COMP37212 Computer Vision syllabus 2017-2018
To provide a broad introduction to Computer Vision and Image Interpretation. To introduce the basic concepts and algorithmic tools of Computer Vision To explore the importance of modelling and representation in interpretation of images. To provide an understanding of the range of processing components involved in image interpretation systems.
The tools and algorithms of computer vision are introduced in the context of two major capabilities required of visual systems: recognition - finding and identifying expected things in images and 3D interpretation - understanding a dynamic 3D scene from 2D images or sequences of images. These capabilities are explored using applications of varying levels of complexity: recognising man-made objects, interpreting medical images, face recognition, robotics, scene reconstruction and surveillance.
Students taking the module will require some basic familiarity with matrix and vector algebra, such as that covered in MT1662 or MT1672. Tutorial material will be provided where the mathematics goes beyond the scope of those modules. A general familiarity with basic concepts of calculus (integration, partial differentiation) will also be useful.
The role of Computer Vision, applications, successes, research issues; its relationship to natural vision, basic image properties.
Image Interpretation: Finding Things in Images
- Face Recognition, Medical Image Analysis, Recognising man-made objects.
- Representing knowledge of expected image contents.
- Matching models to image data.
- Simple implicit models: Thresholding, Edge finding, Organising mechanisms. Mathematical Morphology.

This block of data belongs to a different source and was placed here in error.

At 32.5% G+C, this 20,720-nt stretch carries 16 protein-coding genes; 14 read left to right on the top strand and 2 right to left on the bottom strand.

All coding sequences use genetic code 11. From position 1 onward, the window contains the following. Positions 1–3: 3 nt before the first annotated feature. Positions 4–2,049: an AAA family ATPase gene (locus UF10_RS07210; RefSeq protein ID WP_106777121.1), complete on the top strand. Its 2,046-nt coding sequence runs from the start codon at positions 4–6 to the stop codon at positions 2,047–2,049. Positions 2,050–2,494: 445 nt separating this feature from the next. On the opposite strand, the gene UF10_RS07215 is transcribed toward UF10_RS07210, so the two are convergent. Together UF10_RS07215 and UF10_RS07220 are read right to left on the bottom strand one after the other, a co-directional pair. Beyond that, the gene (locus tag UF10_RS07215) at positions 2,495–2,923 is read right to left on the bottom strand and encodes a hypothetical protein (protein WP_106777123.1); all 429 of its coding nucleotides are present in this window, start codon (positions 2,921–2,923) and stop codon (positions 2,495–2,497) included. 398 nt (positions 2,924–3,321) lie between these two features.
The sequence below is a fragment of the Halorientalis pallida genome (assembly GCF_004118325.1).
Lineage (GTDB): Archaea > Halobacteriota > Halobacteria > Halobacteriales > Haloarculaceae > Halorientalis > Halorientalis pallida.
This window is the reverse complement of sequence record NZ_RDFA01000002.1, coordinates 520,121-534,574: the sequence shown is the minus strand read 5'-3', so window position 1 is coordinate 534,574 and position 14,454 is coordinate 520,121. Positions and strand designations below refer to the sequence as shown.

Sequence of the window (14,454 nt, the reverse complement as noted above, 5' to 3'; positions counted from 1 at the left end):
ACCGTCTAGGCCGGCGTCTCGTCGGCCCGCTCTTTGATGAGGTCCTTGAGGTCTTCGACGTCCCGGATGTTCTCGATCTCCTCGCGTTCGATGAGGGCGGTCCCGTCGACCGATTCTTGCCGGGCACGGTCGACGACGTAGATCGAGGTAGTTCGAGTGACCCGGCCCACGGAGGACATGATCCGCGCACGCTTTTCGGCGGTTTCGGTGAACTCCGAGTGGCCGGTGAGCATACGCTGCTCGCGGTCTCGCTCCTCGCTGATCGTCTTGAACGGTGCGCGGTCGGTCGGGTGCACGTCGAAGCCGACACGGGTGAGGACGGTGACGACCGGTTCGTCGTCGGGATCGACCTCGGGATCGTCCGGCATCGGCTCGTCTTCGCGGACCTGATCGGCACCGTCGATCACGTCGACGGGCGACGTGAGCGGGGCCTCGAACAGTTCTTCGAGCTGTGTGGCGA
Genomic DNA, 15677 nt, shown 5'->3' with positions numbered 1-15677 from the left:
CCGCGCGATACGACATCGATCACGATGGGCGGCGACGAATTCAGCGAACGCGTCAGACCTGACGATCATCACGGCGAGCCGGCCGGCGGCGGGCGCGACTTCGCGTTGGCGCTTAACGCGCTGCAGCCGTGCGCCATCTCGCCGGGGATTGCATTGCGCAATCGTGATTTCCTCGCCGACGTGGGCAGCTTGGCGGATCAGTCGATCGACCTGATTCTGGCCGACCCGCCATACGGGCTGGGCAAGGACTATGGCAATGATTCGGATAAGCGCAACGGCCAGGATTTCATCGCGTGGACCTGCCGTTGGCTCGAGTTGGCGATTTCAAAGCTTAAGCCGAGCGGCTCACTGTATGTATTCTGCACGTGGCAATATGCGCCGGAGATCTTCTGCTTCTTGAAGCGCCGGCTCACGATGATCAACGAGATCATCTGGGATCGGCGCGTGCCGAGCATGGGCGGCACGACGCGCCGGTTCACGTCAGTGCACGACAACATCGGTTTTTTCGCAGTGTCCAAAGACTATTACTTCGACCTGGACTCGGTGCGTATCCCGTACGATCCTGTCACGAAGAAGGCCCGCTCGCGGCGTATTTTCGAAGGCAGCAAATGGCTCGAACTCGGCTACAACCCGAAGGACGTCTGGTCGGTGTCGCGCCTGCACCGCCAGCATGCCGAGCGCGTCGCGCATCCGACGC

- Hough Transform, Template Matching (correlation), Active Contour Models (Snakes).
- Multi-resolution approaches, Feature-based models, Edges, Corners, Object Recognition.
- Flexible Templates, Search, Constraining Model Fit, Statistical Models, Describing natural variability, Active Shape Models, Recognition, Classification.
Beyond 2D: 3D and Motion
- Robot Vision, Scene Reconstruction, Surveillance.
- Stereopsis: Recovering depth, The correspondence problem, Stereo constraints.
- Motion: Tracking, Image differencing, Feature matching Models, Optic flow.
In addition to the material in lecture notes and textbooks, Self-test questions and solutions will be provided. For some topics, practical exercises, with associated MATALB scripts and images will be available for use by students unsupervised. These additional materials may be downloaded from the course web site.
Written feedback is provided on 6 pieces of coursework throughout the course, corresponding to the major topics covered.
- Lectures (23 hours)
|Programme outcome||Unit learning outcomes||Assessment|
|A1 A2 A5||Have an understanding of the theoretical and practical capabilities of Computer Vision.|
|A1 A2 A5||Have a knowledge of common Computer Vision and Image Interpretation algorithms.|
|A1 A2 A5 B1||Have an understanding of the design of algorithms.|
|A1 A2 A5 B1||Be able to formulate solutions to problems in Computer Vision.|
|Machine vision||Jain, Ramesh and Rangachar Kasturi and Brian G. Schunck||0070320187||McGraw-Hill||1995||✔|
|Introductory computer vision and image processing||Low, Adrian||0077074033||McGraw-Hill||1991||✖|
|Digital image processing (3rd edition)||Gonzalez, Rafael C. and Richard E. Woods||9780135052679||Addison-Wesley||2008||✖|
|Image processing, analysis and machine vision (4th edition)||Sonka, Milan and Vaclav Hlavac and Roger Boyle||9781133593690||Nelson Engineering||2014||✖|
Course unit materials
Links to course unit teaching materials can be found on the School of Computer Science website for current students.